Less than a mile outside town, Seaview Farm raises grass-fed beef (we highly recommend grabbing some burgers to take home and grill) and sells produce from area farms, craft beer and wine, and other treats produced by local makers. Wander just a bit north of the downtown core and discover a pretty pair of beaches that keep the calm of the sea close at hand. “The fact that you can be right in town and yet have ocean access is really, really cool,” Kelly says. 

Rockport has, in recent years, become known for its festivals, from the autumnal food-and-music celebration of Harvestfest to the holiday season Rockport Makers Festival. These gatherings were all put on hold or went virtual last year, but the impulse behind them remains, Kelly says. 

“It highlights our communal spirit,” she says. “We really come together as a community and want to celebrate where we live and want to share it.” 

Must-Do: Eat + Drink

Turners Seafood Gloucester Market
Pick up some fresh, local fish or housemade stuffed clams to take home, or order up some fish and chips to go and head to a waterfront bench for a perfectly Gloucester al fresco meal. 4 Smith St., Gloucester, 978-281-7172,

Virgilio’s Italian Bakery
Try a taste of Gloucester’s Italian heritage with a stop at this local institution for a sandwich piled with freshly sliced cold cuts, a few cream-stuffed cannolis, or a loaf of semolina bread made on-site. Imported pastas, sauces, and other Italian specialties are also available. 29 Main St., Gloucester, 978-283-5295,

Short & Main
Founded by chefs trained by locavore icon Alice Waters, this casually sophisticated eatery offers wood-fired pizzas and fresh pastas crafted with impeccable—and delicious—attention to detail. 36 Main St., Gloucester, 978-281-0044,

An elegantly cozy atmosphere, the freshest local seafood and produce, and an extensive wine list help make this Italian eatery a favorite of visitors and devoted locals alike. 2 Main St., Gloucester, 978-879-4795,

C.K. Pearl
Beautifully prepared dishes with a beautiful view of the marsh. 112 Main St., Essex, 978-890-7378,

Great Marsh Brewing Company 
A newcomer to the food and beverage scene in Essex, Great Marsh offers great beers for takeout and an extensive to-go dinner menu. 99 Main St., Essex, 978-890-7827, 

DownRiver Ice Cream
It’s worth the drive to the outer edge of Essex to indulge in some of the best ice cream Cape Ann has to offer. Choices range from the simple, like the rich, custardy vanilla, to over-the-top flavors like the candy-studded Willy Wonka Explosion. 241 John Wise Ave., Essex, 978-768-0102

The Mill
The Mill opened mid-pandemic, and locals quickly flocked to its selection of coffee, freshly made sandwiches, and delicious homemade prepared comfort foods, all served up in a warm and friendly atmosphere. 121 Eastern Ave., Essex, 978-890-7139,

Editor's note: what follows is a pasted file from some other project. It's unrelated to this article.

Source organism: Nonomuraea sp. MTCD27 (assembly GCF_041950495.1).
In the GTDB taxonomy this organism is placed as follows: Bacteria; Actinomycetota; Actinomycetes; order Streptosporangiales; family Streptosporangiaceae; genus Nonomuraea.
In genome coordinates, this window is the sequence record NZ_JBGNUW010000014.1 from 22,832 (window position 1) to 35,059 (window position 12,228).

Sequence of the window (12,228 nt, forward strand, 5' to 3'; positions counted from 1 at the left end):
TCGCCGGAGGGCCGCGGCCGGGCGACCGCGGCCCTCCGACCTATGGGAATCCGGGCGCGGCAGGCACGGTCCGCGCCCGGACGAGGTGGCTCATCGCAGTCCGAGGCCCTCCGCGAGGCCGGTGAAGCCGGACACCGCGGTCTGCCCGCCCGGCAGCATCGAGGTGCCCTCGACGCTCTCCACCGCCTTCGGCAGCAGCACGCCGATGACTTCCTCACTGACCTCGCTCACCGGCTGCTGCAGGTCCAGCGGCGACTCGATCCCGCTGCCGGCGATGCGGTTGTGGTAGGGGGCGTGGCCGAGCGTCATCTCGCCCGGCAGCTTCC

Allie’s Beach Street Café
Try a decadent breakfast sandwich, housemade soup served up in a crusty bread bowl for lunch, baked camembert with balsamic glaze for an afternoon snack, or braised shortribs for dinner. The husband-and-wife duo behind this eatery do it all—and do it all very well. 35 Beach St., Manchester, 978-704-9571,

Brothers Brew/Brackett’s Oceanview Restaurant
In the front, the small coffee shop serves up caffeine, sandwiches, and pastries—do not leave without sampling a donut or four. In the back, the seasonal restaurant offers seafood, steak, and amazing views. 27 Main St., Rockport, 978-546-3775/ 978-546-2797,

Feather and Wedge
The seasonal menu centers on local seafood and produce as much as possible, creating simple dishes packed with flavor. 5 Main St., Rockport, 978-999-5917,

This fried seafood joint is a North Shore icon for a good reason. You might have to wait in line, but the crisp fried clams and velvety chowder will make it worth your while. 119 Main St., Essex, 978-768-6451,

Must-Do: Shop + Renew

Beauport Hotel
A bar and restaurant with outdoor seating and gorgeous ocean views, a newly opened spa, and 94 luxurious rooms all make the Beauport an ideal destination for lunch and drinks or a weekend escape. 55 Commercial St., 978-282-0008,

Antiquing in Essex
With more than 20 antique shops along one mile of road, Essex is the ideal destination for all things vintage. Try Andrew Spindler Antiques to browse a curated collection of upscale pieces or Howard’s Flying Dragon to unearth a hidden treasure. Route 133, Essex 

The Paper Mermaid
Owner Mary Faino’s background as an artist is evident in this whimsical shop stocked with unique stationery (some featuring Faino’s own designs), imaginative art kits, and colorful, creative gifts. 57 Main St., Rockport, 978-546-3553,

Rockport Candle Co. 
Choose from handcrafted soy candles featuring dozens of different ocean-inspired fragrances or book a DIY session and customize your own perfect evocative scent. 5 Bearskin Neck, Rockport, 978-675-6001,

A charming boutique stocked with the cutest baby apparel, the most useful gear, and a few indulgences for Mom as well, from jewelry to skincare products. 26 Central St., Manchester, 978-704-9120,